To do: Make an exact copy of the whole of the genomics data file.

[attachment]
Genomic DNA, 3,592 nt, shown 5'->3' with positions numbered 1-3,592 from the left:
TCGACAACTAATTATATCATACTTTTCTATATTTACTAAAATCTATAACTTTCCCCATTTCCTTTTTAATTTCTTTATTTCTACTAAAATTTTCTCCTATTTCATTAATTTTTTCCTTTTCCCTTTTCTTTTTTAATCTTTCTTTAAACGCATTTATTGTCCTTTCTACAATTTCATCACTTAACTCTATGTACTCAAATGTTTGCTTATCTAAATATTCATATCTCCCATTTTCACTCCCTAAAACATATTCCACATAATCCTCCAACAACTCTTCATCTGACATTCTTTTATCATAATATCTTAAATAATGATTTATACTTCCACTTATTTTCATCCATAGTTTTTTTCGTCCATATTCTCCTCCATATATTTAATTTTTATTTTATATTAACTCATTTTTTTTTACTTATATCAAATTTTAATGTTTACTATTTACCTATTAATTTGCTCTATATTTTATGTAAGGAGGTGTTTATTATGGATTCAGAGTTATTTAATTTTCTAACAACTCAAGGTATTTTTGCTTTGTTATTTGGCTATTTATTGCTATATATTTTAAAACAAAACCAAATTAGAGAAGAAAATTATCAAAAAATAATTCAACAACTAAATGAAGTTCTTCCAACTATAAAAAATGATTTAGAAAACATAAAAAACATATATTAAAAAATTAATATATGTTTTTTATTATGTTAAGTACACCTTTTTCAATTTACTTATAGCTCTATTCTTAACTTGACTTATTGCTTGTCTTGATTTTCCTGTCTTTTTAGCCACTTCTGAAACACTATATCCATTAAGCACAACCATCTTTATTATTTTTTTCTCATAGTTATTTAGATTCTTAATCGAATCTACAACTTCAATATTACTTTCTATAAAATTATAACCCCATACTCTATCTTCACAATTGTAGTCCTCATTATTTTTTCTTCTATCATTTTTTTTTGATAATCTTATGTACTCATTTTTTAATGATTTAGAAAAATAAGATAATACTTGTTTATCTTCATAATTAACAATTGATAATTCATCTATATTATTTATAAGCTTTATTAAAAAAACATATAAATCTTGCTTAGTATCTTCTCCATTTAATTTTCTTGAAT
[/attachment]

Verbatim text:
Genomic DNA, 3,592 nt, shown 5'->3' with positions numbered 1-3,592 from the left:
TCGACAACTAATTATATCATACTTTTCTATATTTACTAAAATCTATAACTTTCCCCATTTCCTTTTTAATTTCTTTATTTCTACTAAAATTTTCTCCTATTTCATTAATTTTTTCCTTTTCCCTTTTCTTTTTTAATCTTTCTTTAAACGCATTTATTGTCCTTTCTACAATTTCATCACTTAACTCTATGTACTCAAATGTTTGCTTATCTAAATATTCATATCTCCCATTTTCACTCCCTAAAACATATTCCACATAATCCTCCAACAACTCTTCATCTGACATTCTTTTATCATAATATCTTAAATAATGATTTATACTTCCACTTATTTTCATCCATAGTTTTTTTCGTCCATATTCTCCTCCATATATTTAATTTTTATTTTATATTAACTCATTTTTTTTTACTTATATCAAATTTTAATGTTTACTATTTACCTATTAATTTGCTCTATATTTTATGTAAGGAGGTGTTTATTATGGATTCAGAGTTATTTAATTTTCTAACAACTCAAGGTATTTTTGCTTTGTTATTTGGCTATTTATTGCTATATATTTTAAAACAAAACCAAATTAGAGAAGAAAATTATCAAAAAATAATTCAACAACTAAATGAAGTTCTTCCAACTATAAAAAATGATTTAGAAAACATAAAAAACATATATTAAAAAATTAATATATGTTTTTTATTATGTTAAGTACACCTTTTTCAATTTACTTATAGCTCTATTCTTAACTTGACTTATTGCTTGTCTTGATTTTCCTGTCTTTTTAGCCACTTCTGAAACACTATATCCATTAAGCACAACCATCTTTATTATTTTTTTCTCATAGTTATTTAGATTCTTAATCGAATCTACAACTTCAATATTACTTTCTATAAAATTATAACCCCATACTCTATCTTCACAATTGTAGTCCTCATTATTTTTTCTTCTATCATTTTTTTTTGATAATCTTATGTACTCATTTTTTAATGATTTAGAAAAATAAGATAATACTTGTTTATCTTCATAATTAACAATTGATAATTCATCTATATTATTTATAAGCTTTATTAAAAAAACATATAAATCTTGCTTAGTATCTTCTCCATTTAATTTTCTTGAAT